Lawmakers attempting to block Gov. LePage administration's plan to introduce keno to Maine

Lawmakers from both political parties are trying to prevent Gov. Paul LePage's administration from bringing keno to Maine this spring, arguing Monday that such a significant expansion of gambling requires legislative approval.

A bill before the Veterans and Legal Affairs Committee seeks to halt the lottery commission's plans to join 15 states that offer keno, in which players choose from a pool of 80 numbers and 20 winning numbers are drawn every four minutes.

The Republican governor's administration contends that it has the authority to approve keno, which it says is similar in many ways to draw games that the lottery already offers.

But Rep. Louie Luchini, who introduced the bill, said the fast-paced nature of keno makes it different from Pick 3 and Pick 4 games, which select winners twice a day. Luchini and other lawmakers said they also are concerned about keno being offered in restaurants, where children are present, as well as bars, and questioned whether it could lead to more compulsive gambling.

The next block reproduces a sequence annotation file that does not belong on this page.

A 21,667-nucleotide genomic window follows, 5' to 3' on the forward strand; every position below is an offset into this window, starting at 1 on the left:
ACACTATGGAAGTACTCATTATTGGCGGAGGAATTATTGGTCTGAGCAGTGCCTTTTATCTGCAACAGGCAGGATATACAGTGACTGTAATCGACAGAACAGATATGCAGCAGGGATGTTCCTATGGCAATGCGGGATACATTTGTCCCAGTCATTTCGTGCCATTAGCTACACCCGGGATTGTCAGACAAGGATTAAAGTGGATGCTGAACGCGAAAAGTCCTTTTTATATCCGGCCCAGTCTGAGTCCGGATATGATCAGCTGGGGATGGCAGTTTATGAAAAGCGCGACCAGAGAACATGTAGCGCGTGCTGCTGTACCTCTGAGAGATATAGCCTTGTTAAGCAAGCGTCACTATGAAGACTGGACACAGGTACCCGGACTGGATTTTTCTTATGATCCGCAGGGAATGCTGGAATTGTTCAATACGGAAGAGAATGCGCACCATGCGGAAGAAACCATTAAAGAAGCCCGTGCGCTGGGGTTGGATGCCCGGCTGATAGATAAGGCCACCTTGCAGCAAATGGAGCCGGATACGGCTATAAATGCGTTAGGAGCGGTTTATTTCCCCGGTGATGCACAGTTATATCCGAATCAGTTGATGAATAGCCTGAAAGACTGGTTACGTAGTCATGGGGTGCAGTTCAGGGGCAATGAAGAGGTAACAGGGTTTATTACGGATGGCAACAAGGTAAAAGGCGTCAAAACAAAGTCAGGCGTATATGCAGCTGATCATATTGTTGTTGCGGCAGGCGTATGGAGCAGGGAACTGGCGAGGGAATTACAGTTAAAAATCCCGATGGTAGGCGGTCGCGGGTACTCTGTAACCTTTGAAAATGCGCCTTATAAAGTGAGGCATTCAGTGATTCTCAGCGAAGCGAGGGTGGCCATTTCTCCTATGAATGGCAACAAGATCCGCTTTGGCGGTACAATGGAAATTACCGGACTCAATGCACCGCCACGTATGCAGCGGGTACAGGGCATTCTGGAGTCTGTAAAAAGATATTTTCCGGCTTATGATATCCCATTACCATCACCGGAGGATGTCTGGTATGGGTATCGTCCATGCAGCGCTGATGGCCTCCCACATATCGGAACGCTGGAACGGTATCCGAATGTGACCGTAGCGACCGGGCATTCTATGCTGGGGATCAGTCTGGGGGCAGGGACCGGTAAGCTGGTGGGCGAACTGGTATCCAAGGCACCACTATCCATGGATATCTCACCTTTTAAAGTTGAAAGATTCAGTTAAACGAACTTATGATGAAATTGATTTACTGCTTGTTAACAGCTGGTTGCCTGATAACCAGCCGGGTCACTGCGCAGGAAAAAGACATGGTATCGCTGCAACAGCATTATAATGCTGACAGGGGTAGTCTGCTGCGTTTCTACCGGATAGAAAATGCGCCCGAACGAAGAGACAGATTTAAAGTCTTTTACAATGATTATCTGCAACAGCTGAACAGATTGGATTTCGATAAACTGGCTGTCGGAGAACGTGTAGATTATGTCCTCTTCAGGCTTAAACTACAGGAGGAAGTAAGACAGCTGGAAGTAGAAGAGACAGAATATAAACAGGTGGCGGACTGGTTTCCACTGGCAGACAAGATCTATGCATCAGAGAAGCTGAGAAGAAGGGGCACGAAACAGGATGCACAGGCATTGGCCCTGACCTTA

"Perhaps these are warranted, perhaps not," the Democratic co-chairman of the committee said. "At the very least, such an expansion of gambling should be subject to the legislative process."

Linwood Higgins, a lobbyist for the Maine Harness Horsemen's Association, urged lawmakers to put a halt to keno, saying he fears it would be another blow to the industry, which has suffered revenue losses each time a new form of gambling has been introduced in the state.

Richard Rosen, commissioner of the Department of Administrative and Financial Services, said he doesn't believe keno would have a significant impact on existing gambling facilities. Success in other states, including Massachusetts and Rhode Island, proves that keno is "good for players, for retailers playing keno and the state," Rosen said.

The game is expected to generate $5.5 million in gross sales in the second full year after it is implemented, although 62 percent of those revenues would be paid back to players in prizes, Rosen said. The lottery currently brings in about $225 million in gross sales, with about $50 million being sent to the state's general fund.

Several lawmakers were critical of the administration for not seeking legislative approval before moving forward with its plan. Republican Sen. Scott Cyrway, who co-chairs the committee with Luchini, said not giving the public a chance to weigh in before introducing keno would amount to "blindsiding the state."

The committee didn't vote on the bill Monday.


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